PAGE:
Mint Pharmaceuticals has a prescription for competing against deep-pocketed multinationals: make their pain your gain.
In the case of this 11-year-old generic drug manufacturer based in Mississauga, Ont., the key to unlocking that particular formula was an insight about the opportunities created whenever the giant suppliers—the likes of Teva Pharmaceuticals, Apotex or Sandoz—are incapable of fulfilling orders from drugstore chains.
Under Canada’s federal prescription drug regulations, pharmaceutical companies must report shortages in a national database. The information about those supply gaps turned out to be the engine driving Mint’s growth.
For the first few years of its existence, Mint was a small drug maker selling off-patent prescription medications, which were often available from a range of other firms, many of them multinationals. But in 2014, says CEO Jaiveer Singh, the company decided to pivot: in a price-sensitive commodity business, going head-to-head against multinationals wasn’t working. Singh, Mint’s fourth employee, was a Columbia University business school grad who had worked for three years in investment banking in New York, until the credit crisis forced him to come back to Canada and start over. Just 36, he’s been CEO for five years and is now the controlling shareholder.
Based on input Mint was receiving from drugstore chain buyers, Singh moved to reposition the company as a “boutique” generic manufacturer, specializing in producing older drugs that the global players seemed unable or unwilling to keep in stock. The first was a diabetes medication. As Singh explains, many of these very large firms saw the Canadian market as small, fragmented and expensive to serve. A drop in Canadian business didn’t matter much to them financially. But Singh and his team knew some of those chronically out-of-stock drugs were also medically necessary; indeed, lurking behind all those out-of-stock reports on the national registry were anxious patients and frustrated pharmacists. Mint’s approach is a made-in-Canada strategy and has “resonated really well” with the firm’s retail pharmacy customers, independents as well as chains. Mint now has 55 generic drugs in its portfolio.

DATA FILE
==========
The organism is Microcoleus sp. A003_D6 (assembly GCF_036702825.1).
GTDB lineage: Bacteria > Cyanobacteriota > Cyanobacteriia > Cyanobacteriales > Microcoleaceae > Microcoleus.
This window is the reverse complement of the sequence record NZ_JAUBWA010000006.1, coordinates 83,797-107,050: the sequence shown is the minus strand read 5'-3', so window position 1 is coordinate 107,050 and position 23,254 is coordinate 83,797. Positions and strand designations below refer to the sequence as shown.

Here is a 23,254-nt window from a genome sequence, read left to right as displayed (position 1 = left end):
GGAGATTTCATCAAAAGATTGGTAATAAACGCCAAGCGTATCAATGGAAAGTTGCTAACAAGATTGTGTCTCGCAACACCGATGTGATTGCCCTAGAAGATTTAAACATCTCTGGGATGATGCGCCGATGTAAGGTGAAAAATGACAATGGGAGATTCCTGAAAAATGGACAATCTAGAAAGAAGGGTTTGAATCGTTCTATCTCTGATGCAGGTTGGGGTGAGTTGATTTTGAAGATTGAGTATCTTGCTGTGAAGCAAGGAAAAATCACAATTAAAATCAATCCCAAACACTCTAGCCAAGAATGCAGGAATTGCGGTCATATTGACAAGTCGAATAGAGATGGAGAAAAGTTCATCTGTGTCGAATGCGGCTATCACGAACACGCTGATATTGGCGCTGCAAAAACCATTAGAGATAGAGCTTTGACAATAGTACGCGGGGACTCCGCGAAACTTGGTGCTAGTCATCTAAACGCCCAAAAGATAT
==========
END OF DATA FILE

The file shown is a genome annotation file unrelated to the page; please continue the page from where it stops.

The company, moreover, has doubled down on its advantage by eschewing the practice of relying on third-party distributors to get its drugs to the chains. By taking full control of its shipping, Singh says, the company can ensure its customers have stock in hand when they need it.
This last part is key. Singh says his sales reps are constantly reminding customers, especially national chains, to diversify their suppliers so they don’t get caught short. The subtext: Mint is well placed to make sure those chains aren’t in out-of-stock positions on the drugs in its portfolio. That said, Singh also touts the fact that Mint is the sole Canadian producer of two popular generics—a hypertension drug and an anti-fungal medication.
The proof of the effectiveness of Singh’s boutique generic strategy can be found in Mint’s compounded annual growth rate—about 30% recently—and its standing with its customers: in 2017, Mint was ranked the fifth-most-reputable generic in a national survey of pharmacists. Says Singh: “We’ve worked very hard to make ourselves relevant.”